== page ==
|This guy can also eat you, while this playable character does the most impressive splits I've seen.|
Which in fairness, is probably more written in that paragraph than the game itself has managed to produce, sarcasm not withstanding on that one.
|This dragon can also eat you. I'm noticing a pattern.|
Cue you (and a friend if you have them and wants to play this game) picking an initial location to do battle with some of the more unique creatures seen in a beat-em-up. I don't mean unique as in the kind of flamboyant personality that hasn't been seen (or just not very often) but unique in that I honestly cannot remember the last time I saw a full-sized, armoured Centaur in a beat em up game. Or a giant combative Moai Head from Easter Island or even a large brain-pede thing... for what of a better description of a flying centipede/brain organism... Actually that was the description.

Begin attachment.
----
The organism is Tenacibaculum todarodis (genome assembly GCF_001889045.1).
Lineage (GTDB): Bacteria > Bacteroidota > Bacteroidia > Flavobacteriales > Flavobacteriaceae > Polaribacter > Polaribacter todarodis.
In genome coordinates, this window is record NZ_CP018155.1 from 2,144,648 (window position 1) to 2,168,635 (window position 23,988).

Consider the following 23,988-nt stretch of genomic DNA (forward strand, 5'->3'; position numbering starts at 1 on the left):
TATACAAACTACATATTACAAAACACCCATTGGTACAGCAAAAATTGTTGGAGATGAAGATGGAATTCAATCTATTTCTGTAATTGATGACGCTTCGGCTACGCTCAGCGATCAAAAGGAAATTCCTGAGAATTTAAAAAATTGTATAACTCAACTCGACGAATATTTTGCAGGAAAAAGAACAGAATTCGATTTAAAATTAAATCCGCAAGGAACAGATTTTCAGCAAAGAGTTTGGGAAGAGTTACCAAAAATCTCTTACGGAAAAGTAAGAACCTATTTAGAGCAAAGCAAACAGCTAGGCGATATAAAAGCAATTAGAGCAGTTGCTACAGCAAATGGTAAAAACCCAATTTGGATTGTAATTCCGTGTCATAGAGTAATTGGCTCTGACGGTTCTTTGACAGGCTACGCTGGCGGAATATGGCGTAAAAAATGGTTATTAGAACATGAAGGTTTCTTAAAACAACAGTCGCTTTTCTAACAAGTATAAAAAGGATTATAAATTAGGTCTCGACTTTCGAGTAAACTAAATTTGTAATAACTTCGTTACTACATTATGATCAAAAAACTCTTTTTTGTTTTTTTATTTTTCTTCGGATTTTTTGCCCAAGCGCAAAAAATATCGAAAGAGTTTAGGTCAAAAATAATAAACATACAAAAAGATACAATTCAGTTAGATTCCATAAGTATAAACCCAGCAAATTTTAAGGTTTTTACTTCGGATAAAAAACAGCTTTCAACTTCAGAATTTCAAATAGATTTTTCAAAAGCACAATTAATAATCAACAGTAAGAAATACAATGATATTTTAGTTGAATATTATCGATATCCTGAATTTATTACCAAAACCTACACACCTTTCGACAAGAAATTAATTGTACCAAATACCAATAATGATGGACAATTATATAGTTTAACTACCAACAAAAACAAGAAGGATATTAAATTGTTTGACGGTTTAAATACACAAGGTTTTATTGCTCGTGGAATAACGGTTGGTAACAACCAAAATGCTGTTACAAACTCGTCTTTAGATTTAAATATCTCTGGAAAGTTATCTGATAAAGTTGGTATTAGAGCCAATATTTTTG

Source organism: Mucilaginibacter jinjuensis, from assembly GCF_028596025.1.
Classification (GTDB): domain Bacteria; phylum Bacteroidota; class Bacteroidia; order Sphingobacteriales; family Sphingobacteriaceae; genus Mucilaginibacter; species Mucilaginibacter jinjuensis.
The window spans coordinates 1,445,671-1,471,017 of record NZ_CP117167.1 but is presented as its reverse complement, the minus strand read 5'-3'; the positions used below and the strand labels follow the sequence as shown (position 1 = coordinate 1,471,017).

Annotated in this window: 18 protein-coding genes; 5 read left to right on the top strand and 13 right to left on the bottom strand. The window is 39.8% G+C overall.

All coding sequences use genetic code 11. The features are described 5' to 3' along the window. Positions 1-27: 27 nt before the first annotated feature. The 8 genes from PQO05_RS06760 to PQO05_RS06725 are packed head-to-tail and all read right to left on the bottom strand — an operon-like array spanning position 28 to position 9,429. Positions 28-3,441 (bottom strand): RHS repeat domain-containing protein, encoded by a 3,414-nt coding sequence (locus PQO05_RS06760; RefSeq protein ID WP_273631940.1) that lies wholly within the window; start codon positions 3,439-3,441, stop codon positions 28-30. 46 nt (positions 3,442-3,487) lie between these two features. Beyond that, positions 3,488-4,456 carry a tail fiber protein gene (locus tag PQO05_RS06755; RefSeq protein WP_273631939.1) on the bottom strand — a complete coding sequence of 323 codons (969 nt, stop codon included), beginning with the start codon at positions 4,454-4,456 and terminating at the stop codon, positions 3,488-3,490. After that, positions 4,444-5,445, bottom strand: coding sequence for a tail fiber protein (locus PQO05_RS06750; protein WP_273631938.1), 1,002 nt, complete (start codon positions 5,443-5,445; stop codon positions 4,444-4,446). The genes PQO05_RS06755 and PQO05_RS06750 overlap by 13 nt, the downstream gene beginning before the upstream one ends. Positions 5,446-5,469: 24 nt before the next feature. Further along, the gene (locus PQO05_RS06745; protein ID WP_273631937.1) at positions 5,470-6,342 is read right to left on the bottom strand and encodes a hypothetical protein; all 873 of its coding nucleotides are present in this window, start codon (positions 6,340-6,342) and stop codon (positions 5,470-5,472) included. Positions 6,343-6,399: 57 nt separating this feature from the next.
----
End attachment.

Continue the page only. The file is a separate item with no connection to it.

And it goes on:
|Yes, you too can hurl Centaurs across the room, and laugh at their pink dye-job.|
From Giant Brains with armour plating, to Centaurs, Demons, Colour changing dragons, Easter Island heads, Giant Carnivorous plants and Slime Monsters, there's a great level of diversity and variation between the game's main bosses and enemies. Which then let's it fall flat on its arse with the final few monsters and bosses in the last level (which, oddly enough, plays more like a beat-em-up from Final Fight with the multiple smaller robots and such) where the bosses are just some prick in a robot suit.
|In true old school style, they turn red when angry.|
Dull. Especially when compared to the creatures you've spent 80% of the game fighting, breaking apart and forcing them to incur physical, modified and permanent damage. To then go up against the equivalent of a few robot looking shapes tossed together and spun around repeatedly like they just discovered there's a fucking rotate function in flash animation!
|Sadly the final level, is very weak.|
It's a shame really, it just stinks of a lack of effort on the last part of the game. Yes, the main antagonists are human (apparently, not really explained how people can do what they do... but oh well) but why not have them mutate into something rather than just being hidden inside or riding a large robot? "More attacks" is a possible answer but having seen some of the monsters fought earlier, that doesn't seem to ring true.